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Dino Dai Zovi, an independent security researcher who specializes in Macs, says that Iozzo’s work is “very interesting,” particularly given the difficulties that he needed to overcome to make the stealthy technique work on OS X.

Dai Zovi says that, for now, there are few Mac attacks sophisticated enough to need protection of this kind. But he adds that the technique could prove an effective way to get past advanced antivirus software in the future.

Attackers haven’t focused much on the Mac to date because its smaller audience means smaller potential gains. But Dai Zovi notes that this is starting to change, and he says that researching the system’s vulnerabilities now should give defenders time to prepare for future malware.

Iozzo says that it may take time for Apple to respond to his technique because it exploits fundamental elements of the operating system’s structure that can’t be changed with a simple software patch. He says that it may require a larger upgrade, such as the introduction of the new version of OS X, called Snow Leopard, which is scheduled to ship in 2010.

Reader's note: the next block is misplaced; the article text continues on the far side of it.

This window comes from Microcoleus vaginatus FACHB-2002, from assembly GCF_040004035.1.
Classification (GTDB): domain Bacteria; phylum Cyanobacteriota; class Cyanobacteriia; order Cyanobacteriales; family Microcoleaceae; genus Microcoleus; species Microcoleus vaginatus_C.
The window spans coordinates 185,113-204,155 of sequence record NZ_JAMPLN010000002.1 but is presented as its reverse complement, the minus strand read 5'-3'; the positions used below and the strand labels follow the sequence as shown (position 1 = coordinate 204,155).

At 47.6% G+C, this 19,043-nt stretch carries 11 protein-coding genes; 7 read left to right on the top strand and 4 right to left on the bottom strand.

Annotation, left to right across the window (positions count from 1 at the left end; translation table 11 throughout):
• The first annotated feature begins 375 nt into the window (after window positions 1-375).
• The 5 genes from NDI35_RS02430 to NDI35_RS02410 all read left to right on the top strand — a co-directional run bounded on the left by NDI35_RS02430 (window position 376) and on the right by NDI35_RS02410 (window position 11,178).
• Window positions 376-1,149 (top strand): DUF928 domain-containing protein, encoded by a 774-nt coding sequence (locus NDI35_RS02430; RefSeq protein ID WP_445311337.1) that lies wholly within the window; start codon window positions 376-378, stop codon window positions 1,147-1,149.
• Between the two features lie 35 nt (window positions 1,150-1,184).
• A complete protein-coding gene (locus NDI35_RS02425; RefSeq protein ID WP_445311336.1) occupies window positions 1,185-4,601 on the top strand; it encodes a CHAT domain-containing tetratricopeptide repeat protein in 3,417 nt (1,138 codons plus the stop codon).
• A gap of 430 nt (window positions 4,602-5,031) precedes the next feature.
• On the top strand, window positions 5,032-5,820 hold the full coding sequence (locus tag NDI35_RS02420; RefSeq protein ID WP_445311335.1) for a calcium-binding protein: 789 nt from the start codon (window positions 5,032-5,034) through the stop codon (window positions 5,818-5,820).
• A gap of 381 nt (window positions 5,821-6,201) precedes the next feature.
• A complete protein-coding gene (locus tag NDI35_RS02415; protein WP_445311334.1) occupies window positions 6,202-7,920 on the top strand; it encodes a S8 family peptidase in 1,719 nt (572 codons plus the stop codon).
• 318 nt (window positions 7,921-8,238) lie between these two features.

In the meantime, Iozzo says that users can protect themselves by keeping their systems up to date with any security patches released for OS X. Since the technique relies on other flaws that an attacker might exploit, users should focus on reducing those other threats as much as possible, he says.

However, the technique could soon pose a threat to another kind of device. Iozzo says that he is currently working with another security researcher to extend his technique to the iPhone.

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Credit: Technology Review

Tagged: Computing, Apple, security, hacker, Mac, rootkit

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